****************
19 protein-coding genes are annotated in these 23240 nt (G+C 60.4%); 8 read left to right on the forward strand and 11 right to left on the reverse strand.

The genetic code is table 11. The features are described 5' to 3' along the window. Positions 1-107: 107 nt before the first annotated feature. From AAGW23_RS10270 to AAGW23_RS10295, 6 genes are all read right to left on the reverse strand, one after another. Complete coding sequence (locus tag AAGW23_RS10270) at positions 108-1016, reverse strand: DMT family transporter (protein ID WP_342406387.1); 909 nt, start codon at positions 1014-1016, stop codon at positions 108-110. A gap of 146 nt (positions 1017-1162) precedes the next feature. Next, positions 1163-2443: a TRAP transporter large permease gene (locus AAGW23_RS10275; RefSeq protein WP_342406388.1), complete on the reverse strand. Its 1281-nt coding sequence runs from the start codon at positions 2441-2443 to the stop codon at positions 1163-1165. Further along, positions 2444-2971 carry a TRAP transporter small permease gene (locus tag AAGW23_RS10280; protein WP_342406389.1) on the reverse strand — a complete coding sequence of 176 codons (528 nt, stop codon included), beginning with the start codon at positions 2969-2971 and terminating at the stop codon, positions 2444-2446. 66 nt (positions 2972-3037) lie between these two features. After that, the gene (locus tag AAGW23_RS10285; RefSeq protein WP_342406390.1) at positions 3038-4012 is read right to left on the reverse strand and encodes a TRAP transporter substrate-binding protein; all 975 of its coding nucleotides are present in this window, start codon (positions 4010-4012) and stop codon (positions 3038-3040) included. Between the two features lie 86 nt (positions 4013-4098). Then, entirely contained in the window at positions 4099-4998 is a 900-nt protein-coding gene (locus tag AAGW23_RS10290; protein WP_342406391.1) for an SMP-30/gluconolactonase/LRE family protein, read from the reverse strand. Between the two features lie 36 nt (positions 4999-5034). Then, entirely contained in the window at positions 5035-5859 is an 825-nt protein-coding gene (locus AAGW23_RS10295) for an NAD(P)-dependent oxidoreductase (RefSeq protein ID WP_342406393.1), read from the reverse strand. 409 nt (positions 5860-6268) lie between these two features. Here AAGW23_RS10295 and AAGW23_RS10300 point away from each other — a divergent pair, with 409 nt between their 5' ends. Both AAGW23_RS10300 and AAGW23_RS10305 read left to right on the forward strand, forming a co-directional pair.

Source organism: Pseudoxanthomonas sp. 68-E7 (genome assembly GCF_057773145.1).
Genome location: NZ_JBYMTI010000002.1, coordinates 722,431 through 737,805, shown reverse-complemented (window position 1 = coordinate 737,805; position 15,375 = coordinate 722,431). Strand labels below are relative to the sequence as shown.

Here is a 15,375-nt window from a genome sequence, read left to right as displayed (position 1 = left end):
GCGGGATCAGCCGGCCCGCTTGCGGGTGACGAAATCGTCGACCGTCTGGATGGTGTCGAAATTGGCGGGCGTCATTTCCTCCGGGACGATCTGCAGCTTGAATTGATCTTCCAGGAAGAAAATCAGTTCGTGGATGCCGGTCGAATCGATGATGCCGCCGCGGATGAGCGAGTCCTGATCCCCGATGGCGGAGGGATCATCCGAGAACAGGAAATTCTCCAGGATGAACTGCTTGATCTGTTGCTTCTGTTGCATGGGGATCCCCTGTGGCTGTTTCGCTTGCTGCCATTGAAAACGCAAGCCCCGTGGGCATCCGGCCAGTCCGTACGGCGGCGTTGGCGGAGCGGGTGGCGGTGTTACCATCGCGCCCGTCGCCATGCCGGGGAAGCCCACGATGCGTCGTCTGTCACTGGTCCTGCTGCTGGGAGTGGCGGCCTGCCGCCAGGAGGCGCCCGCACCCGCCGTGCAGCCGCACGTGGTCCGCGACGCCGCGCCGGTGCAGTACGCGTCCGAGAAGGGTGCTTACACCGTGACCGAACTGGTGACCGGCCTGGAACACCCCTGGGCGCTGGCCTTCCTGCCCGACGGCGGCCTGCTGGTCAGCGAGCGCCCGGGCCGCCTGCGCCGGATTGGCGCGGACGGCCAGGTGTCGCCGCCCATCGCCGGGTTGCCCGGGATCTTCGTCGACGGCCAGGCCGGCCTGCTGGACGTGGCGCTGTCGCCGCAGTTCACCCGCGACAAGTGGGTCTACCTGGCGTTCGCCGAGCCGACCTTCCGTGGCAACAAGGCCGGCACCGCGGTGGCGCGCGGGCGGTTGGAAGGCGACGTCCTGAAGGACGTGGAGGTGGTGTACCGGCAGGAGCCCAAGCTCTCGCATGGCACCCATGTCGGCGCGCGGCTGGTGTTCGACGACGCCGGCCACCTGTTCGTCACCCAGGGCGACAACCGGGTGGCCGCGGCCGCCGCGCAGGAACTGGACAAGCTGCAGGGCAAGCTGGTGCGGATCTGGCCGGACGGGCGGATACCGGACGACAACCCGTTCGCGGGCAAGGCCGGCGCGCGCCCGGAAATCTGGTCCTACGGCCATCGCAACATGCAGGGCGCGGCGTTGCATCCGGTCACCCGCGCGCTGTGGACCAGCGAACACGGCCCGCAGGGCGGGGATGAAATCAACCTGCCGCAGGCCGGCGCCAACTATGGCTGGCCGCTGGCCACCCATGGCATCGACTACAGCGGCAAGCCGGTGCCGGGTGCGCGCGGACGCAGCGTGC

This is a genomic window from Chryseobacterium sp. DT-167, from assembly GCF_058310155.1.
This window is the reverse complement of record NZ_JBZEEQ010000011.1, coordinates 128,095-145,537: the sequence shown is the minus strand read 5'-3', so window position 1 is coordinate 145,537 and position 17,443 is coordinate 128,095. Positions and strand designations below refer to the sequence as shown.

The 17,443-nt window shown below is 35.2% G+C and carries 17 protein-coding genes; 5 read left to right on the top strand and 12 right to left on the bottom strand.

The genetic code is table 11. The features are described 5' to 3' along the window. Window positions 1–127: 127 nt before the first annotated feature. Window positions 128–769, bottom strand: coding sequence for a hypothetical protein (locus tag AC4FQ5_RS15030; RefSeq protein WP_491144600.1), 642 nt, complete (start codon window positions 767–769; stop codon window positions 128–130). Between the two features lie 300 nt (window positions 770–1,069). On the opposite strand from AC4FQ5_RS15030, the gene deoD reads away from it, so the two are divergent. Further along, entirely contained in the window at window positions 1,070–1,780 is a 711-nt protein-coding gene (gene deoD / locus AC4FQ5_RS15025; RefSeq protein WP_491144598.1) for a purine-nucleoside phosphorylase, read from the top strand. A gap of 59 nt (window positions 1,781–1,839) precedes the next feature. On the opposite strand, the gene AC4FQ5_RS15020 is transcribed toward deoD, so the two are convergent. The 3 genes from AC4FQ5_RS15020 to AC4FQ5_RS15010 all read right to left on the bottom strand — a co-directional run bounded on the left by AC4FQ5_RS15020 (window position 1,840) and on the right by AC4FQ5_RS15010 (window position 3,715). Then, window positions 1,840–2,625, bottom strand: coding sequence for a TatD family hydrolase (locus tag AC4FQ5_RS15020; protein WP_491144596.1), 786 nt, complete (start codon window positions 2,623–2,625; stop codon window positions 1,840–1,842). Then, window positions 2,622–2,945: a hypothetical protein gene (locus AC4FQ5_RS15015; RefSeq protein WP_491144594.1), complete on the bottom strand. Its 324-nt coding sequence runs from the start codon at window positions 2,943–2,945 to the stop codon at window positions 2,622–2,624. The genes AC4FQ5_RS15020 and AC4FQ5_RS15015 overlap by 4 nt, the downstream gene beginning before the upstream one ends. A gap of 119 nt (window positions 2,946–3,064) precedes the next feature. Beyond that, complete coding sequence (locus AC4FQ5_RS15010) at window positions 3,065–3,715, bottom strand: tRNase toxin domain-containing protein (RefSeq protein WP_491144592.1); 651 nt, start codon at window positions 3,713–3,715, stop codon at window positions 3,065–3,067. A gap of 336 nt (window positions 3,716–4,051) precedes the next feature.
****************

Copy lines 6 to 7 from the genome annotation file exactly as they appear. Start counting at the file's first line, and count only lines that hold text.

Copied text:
GCGGGATCAGCCGGCCCGCTTGCGGGTGACGAAATCGTCGACCGTCTGGATGGTGTCGAAATTGGCGGGCGTCATTTCCTCCGGGACGATCTGCAGCTTGAATTGATCTTCCAGGAAGAAAATCAGTTCGTGGATGCCGGTCGAATCGATGATGCCGCCGCGGATGAGCGAGTCCTGATCCCCGATGGCGGAGGGATCATCCGAGAACAGGAAATTCTCCAGGATGAACTGCTTGATCTGTTGCTTCTGTTGCATGGGGATCCCCTGTGGCTGTTTCGCTTGCTGCCATTGAAAACGCAAGCCCCGTGGGCATCCGGCCAGTCCGTACGGCGGCGTTGGCGGAGCGGGTGGCGGTGTTACCATCGCGCCCGTCGCCATGCCGGGGAAGCCCACGATGCGTCGTCTGTCACTGGTCCTGCTGCTGGGAGTGGCGGCCTGCCGCCAGGAGGCGCCCGCACCCGCCGTGCAGCCGCACGTGGTCCGCGACGCCGCGCCGGTGCAGTACGCGTCCGAGAAGGGTGCTTACACCGTGACCGAACTGGTGACCGGCCTGGAACACCCCTGGGCGCTGGCCTTCCTGCCCGACGGCGGCCTGCTGGTCAGCGAGCGCCCGGGCCGCCTGCGCCGGATTGGCGCGGACGGCCAGGTGTCGCCGCCCATCGCCGGGTTGCCCGGGATCTTCGTCGACGGCCAGGCCGGCCTGCTGGACGTGGCGCTGTCGCCGCAGTTCACCCGCGACAAGTGGGTCTACCTGGCGTTCGCCGAGCCGACCTTCCGTGGCAACAAGGCCGGCACCGCGGTGGCGCGCGGGCGGTTGGAAGGCGACGTCCTGAAGGACGTGGAGGTGGTGTACCGGCAGGAGCCCAAGCTCTCGCATGGCACCCATGTCGGCGCGCGGCTGGTGTTCGACGACGCCGGCCACCTGTTCGTCACCCAGGGCGACAACCGGGTGGCCGCGGCCGCCGCGCAGGAACTGGACAAGCTGCAGGGCAAGCTGGTGCGGATCTGGCCGGACGGGCGGATACCGGACGACAACCCGTTCGCGGGCAAGGCCGGCGCGCGCCCGGAAATCTGGTCCTACGGCCATCGCAACATGCAGGGCGCGGCGTTGCATCCGGTCACCCGCGCGCTGTGGACCAGCGAACACGGCCCGCAGGGCGGGGATGAAATCAACCTGCCGCAGGCCGGCGCCAACTATGGCTGGCCGCTGGCCACCCATGGCATCGACTACAGCGGCAAGCCGGTGCCGGGTGCGCGCGGACGCAGCGTGC

This is a genomic window from Chryseobacterium sp. DT-167, from assembly GCF_058310155.1.